A ‘generic’ credit union could score 15 on our table. Credit unions do bank their money – usually with the Co-operative or Unity Bank (a specialist bank for the third sector) – so check where your money will be kept before signing up. In addition, check which stakeholder CTF provider the credit union uses (see below for how we’ve scored the relation to stakeholder providers on the table).
How we’ve rated the providers
We rate financial institutions not only on their own actions, but on their investment relationships. Where an institution has an investment relationship with a company that has a worst rating in any of our categories, the investing institution receives a middle rating in that category. For example, Foresters Friendly Society (FFS) invests in one of Legal & General’s funds. So because Legal & General has bottom rating for Anti-Social Finance, we have given FFS a middle rating in that category. An exception to this rule is where a financial institution has demonstrated best practice in engagement on an issue. So, although the investment arm of the F&C has investments in Shell it does not receive a Climate Change mark, because it engages actively on carbon disclosure and other climate change issues.
For this report, the organisations on the table have been rated as having an ‘investment relationship’ with the provider of their stakeholder CTF. In reality this relationship may be arms length. Methodist, for example, state they do not benefit financially from HSBC, who provide their stakeholder CTF.(5) This has been done to provide differentiation, as organisations can choose more or less ethical providers for this service. We have not however rated the provision of financial services other than stakeholder CTFs in this way within this report.
CTFs with ethical criteria get a Product Sustainability mark. Co-ops and not-for-profits get a full Company Ethos mark, mutuals a half mark.
The five smaller building societies on the table all offer cash CTFs that can be managed by branch or post, Yorskshire and Earl Shilton also by phone. Their stakeholder CTFs are provided as follows: Yorkshire by engage Mutual Assurance; Chorley by Scottish Friendly Assurance; Earl Shilton by Legal & General; Skipton by Family Investments. Anti-Social Finance marks in this group are for provision of ‘off shore’ accounts.
The FTSE4Good Index screens out companies involved in the production of tobacco, nuclear and other “whole weapons systems” and nuclear power stations, as well as meeting standards on environmental sustainability, stakeholder relations, human rights, supply chain labour standards and bribery. However, with companies such as Rio Tinto and Shell in the Index, funds investing in it may not provide tight enough ethical criteria for all readers.(2)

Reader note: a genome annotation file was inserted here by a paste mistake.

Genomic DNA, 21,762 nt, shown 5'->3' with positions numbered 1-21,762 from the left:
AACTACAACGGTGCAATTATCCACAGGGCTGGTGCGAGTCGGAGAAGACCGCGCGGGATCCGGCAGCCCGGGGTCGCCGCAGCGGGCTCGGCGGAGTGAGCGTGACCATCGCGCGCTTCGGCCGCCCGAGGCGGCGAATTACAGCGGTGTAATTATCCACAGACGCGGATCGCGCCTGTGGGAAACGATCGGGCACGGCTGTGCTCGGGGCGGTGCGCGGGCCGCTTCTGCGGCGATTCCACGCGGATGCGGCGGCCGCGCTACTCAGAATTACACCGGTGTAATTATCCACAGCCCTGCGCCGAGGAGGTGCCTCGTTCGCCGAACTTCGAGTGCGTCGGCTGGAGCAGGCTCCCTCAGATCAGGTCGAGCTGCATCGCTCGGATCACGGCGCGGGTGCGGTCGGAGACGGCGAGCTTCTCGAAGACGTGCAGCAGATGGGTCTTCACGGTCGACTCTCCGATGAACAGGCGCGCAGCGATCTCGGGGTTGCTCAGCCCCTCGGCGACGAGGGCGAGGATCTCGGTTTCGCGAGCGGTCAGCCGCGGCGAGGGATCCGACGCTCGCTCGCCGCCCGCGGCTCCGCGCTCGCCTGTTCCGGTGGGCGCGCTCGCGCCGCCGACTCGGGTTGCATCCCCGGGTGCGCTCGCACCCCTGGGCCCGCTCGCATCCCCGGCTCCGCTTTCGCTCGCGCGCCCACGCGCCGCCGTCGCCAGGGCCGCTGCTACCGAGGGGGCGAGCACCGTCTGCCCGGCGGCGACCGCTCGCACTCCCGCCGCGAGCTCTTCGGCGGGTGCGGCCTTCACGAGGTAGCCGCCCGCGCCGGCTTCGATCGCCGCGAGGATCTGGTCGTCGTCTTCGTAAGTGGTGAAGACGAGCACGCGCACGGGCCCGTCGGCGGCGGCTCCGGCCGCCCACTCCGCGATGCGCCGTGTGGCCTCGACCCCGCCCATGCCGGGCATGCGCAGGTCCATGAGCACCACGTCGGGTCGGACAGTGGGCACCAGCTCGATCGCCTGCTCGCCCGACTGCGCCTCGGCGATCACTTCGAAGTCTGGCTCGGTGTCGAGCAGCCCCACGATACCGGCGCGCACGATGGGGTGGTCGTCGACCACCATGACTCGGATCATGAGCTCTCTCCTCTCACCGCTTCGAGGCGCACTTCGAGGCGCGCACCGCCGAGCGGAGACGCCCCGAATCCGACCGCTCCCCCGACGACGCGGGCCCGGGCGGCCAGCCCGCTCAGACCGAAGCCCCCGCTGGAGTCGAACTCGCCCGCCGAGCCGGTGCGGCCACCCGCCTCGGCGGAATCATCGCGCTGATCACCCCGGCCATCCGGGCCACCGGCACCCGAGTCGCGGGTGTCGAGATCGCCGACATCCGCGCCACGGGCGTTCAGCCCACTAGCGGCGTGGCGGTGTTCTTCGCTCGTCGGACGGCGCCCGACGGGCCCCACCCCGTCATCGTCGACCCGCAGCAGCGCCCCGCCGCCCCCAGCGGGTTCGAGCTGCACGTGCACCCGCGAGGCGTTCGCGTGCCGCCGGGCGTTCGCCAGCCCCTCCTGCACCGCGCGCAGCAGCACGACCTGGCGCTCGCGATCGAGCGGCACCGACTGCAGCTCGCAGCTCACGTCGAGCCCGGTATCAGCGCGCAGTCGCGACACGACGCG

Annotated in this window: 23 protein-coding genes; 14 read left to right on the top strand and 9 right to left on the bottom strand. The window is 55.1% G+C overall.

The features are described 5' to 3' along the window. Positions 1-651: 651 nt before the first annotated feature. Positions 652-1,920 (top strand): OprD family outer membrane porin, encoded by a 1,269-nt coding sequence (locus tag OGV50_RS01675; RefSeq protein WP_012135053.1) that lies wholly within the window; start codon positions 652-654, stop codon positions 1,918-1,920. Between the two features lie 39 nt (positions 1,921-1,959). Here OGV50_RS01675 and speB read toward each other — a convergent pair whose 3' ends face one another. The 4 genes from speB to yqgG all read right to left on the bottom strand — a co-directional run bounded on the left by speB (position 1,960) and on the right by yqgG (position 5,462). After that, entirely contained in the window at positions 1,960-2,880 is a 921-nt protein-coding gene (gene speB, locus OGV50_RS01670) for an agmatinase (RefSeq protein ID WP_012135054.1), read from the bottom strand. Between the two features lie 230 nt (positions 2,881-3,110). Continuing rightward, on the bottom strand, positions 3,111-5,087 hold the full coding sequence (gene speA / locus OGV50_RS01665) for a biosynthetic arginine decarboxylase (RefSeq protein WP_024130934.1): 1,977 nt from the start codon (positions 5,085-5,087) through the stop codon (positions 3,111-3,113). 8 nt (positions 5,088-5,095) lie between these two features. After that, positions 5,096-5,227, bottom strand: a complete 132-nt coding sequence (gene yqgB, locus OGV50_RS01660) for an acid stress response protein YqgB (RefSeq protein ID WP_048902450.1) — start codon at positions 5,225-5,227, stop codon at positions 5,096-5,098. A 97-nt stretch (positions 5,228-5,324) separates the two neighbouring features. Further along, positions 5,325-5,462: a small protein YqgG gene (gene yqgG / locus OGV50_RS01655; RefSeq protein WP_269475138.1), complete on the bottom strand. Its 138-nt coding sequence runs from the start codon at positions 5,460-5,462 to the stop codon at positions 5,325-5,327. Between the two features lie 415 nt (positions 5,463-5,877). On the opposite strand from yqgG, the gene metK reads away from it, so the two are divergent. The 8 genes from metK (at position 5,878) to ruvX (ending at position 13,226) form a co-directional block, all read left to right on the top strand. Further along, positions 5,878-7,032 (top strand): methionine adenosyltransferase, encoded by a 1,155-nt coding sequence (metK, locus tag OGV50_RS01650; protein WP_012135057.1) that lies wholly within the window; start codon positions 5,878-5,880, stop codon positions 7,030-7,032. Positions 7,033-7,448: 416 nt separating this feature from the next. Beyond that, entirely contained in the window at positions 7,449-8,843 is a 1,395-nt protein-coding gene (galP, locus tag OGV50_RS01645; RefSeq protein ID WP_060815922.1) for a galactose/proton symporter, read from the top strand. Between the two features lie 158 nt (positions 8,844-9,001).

Ancient Order of Foresters Friendly Society (FFS) was founded in Rochdale in 1834 to provide mutual aid as members “walked through the forests of life”. FFS is unusual for a ‘friendly’ in having a network of 230 branches. It picks up negative marks because of investments with a Legal & General unit trust. FSS’ Ethical share CTF has the strictest ethical criteria of any of the ethical funds reviewed in this report. Criteria include: Animal Testing; Gambling; Health & Safety Convictions; Oppressive Regimes; Intensive Farming; Military; Nuclear Power; Pornography; Tobacco; Sustainable Timber; Water Pollution.1 Full details are available on the website.
The Tunbridge Wells Equitable Friendly Society, long a specialist in savings for children, worked with the Government on developing the CTF scheme, re-launching as The Children’s Mutual in 2003. It was awarded Best Child Trust Fund Provider of the Year for the third consecutive year in 2008 by Moneyfacts. It offers four options: stakeholder; a Shariah stakeholder fund; Baby Bond Choice – a share CTF that allows you to pick from a range of fund providers; and the stakeholder Ethical Baby Bond. This ethical option is in association with Co-operative Investments and invests in the CIS UK FTSE4Good Tracker Trust. The Co-operative Investments was a Best Buy in our 2008 Ethical Investments report (EC111), for integrating ethical criteria into its general investment process and best practice in enagagement and transparency. On the table the scores of both Children’s Mutual and Co-op are combined for this product – thus the middle rating for Environmental Reporting despite Co-op’s best rating in this category.
Family Investments with over a million accounts, is the most popular CTF provider. The Ethical Stakeholder CTF is initially invested in the mutual’s Ethical Trust, a tracker fund invested in the FTSE4Good UK 50 Total Return Index.
Methodist Chapel Aid Ltd offers a cash CTF. It does not invest in companies “substantially involved” in tobacco, gambling, alcohol, the arms trade, oppressive regimes, pornography, intensive farming, human rights abuse, non-medial animal testing or “harmful ecological impact.”(4) It picks up its negative scores from HSBC.
Britannia recently merged The Co-operative Financial Services. The Co-op Group, because it also a retailer, picks up negative scores for issues such as factory farming which do not apply to any of the other providers on the table. Our ethiscores work best when we are comparing like with like, so here the Co-op’s score may appear ‘artifically’ low.
F&C shares CTF offers a range of investment fund options, but not, unfortunately its ethical funds. F&C was awarded a Best Buy in our Ethical Investment report.
Healthy Investment’s share CTF invests in the society’s Ethical Fund, managed by Sarasin & Partners, and seeks returns from a mix of shares, bonds and commercial property. The fund “does not knowingly invest directly in alcohol, tobacco or arms companies”.(3) This rather limited screening is unlikely to satisfy many of today’s ethical investors. The Society, formerly restricted to teetotallers, now also accepts ‘moderate drinkers’.
1 www.forestersfriendlysociety.co.uk viewed 23/11/09
3 Rechabite Firendly Society Limited Report and accounts 2008
4 www.methodistchapel.co.uk viewed 23/11/09
5 telephone call with representative 25/11/09.